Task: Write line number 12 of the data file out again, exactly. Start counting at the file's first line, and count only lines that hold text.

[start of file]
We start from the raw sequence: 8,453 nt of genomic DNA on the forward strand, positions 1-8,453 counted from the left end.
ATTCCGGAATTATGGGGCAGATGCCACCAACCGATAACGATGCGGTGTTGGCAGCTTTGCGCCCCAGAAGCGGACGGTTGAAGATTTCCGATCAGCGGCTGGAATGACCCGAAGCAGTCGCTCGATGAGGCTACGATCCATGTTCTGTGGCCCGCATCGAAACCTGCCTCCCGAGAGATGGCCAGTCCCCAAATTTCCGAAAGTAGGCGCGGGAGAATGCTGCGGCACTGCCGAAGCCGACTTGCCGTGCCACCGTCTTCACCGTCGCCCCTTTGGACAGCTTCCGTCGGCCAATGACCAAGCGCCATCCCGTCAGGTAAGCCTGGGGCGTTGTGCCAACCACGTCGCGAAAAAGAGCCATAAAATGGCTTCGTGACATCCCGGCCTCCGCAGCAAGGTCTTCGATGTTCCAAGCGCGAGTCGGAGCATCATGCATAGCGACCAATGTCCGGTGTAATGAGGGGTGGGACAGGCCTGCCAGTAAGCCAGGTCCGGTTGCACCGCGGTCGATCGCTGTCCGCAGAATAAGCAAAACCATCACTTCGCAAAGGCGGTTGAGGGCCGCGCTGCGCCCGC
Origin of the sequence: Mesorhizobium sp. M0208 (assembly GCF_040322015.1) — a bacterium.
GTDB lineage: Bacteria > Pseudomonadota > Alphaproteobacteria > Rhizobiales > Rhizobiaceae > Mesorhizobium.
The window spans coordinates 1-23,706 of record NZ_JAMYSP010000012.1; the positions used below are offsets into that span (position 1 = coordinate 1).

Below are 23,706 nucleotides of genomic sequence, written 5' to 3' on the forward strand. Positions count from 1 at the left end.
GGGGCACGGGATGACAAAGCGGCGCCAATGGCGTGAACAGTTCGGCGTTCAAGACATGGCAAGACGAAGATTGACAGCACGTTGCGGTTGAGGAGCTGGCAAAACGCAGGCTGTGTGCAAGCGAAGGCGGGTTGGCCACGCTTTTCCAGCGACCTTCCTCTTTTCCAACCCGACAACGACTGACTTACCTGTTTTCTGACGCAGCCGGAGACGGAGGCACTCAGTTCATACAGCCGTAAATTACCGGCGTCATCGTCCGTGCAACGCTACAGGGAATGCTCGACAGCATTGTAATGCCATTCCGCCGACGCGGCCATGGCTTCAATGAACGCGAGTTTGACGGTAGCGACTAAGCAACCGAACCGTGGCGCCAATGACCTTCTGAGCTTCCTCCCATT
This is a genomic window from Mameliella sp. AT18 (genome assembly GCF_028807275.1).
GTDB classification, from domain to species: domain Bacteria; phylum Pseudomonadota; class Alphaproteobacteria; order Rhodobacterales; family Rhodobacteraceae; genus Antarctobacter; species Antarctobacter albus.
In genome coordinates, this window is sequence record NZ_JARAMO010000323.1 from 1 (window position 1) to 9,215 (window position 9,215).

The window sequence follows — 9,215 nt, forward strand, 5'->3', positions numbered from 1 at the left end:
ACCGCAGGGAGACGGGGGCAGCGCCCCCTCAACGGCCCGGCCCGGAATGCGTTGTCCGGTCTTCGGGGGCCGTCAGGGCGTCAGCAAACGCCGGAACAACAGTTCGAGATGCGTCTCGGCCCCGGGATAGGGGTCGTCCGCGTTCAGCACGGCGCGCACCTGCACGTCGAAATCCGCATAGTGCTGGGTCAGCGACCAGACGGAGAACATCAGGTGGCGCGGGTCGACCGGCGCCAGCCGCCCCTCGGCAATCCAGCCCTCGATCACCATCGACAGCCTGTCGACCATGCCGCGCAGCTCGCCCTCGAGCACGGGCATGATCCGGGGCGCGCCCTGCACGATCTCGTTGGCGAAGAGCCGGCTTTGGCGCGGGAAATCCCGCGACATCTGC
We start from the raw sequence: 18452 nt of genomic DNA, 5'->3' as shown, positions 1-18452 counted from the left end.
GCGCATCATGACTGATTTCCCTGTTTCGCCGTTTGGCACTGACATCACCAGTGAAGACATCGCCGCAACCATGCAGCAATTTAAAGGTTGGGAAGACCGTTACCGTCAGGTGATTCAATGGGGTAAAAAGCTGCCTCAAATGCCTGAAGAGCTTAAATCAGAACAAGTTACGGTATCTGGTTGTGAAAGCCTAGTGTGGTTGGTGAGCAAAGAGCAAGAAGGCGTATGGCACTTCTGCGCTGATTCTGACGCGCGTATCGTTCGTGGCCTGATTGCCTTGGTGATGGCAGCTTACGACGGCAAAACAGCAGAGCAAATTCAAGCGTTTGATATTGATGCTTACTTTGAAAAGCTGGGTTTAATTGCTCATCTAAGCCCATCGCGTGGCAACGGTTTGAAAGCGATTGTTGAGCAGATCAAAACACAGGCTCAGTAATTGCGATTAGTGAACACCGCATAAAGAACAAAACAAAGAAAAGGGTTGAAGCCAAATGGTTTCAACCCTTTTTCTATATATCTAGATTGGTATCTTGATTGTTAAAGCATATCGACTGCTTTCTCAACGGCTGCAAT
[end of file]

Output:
ACCGCAGGGAGACGGGGGCAGCGCCCCCTCAACGGCCCGGCCCGGAATGCGTTGTCCGGTCTTCGGGGGCCGTCAGGGCGTCAGCAAACGCCGGAACAACAGTTCGAGATGCGTCTCGGCCCCGGGATAGGGGTCGTCCGCGTTCAGCACGGCGCGCACCTGCACGTCGAAATCCGCATAGTGCTGGGTCAGCGACCAGACGGAGAACATCAGGTGGCGCGGGTCGACCGGCGCCAGCCGCCCCTCGGCAATCCAGCCCTCGATCACCATCGACAGCCTGTCGACCATGCCGCGCAGCTCGCCCTCGAGCACGGGCATGATCCGGGGCGCGCCCTGCACGATCTCGTTGGCGAAGAGCCGGCTTTGGCGCGGGAAATCCCGCGACATCTGC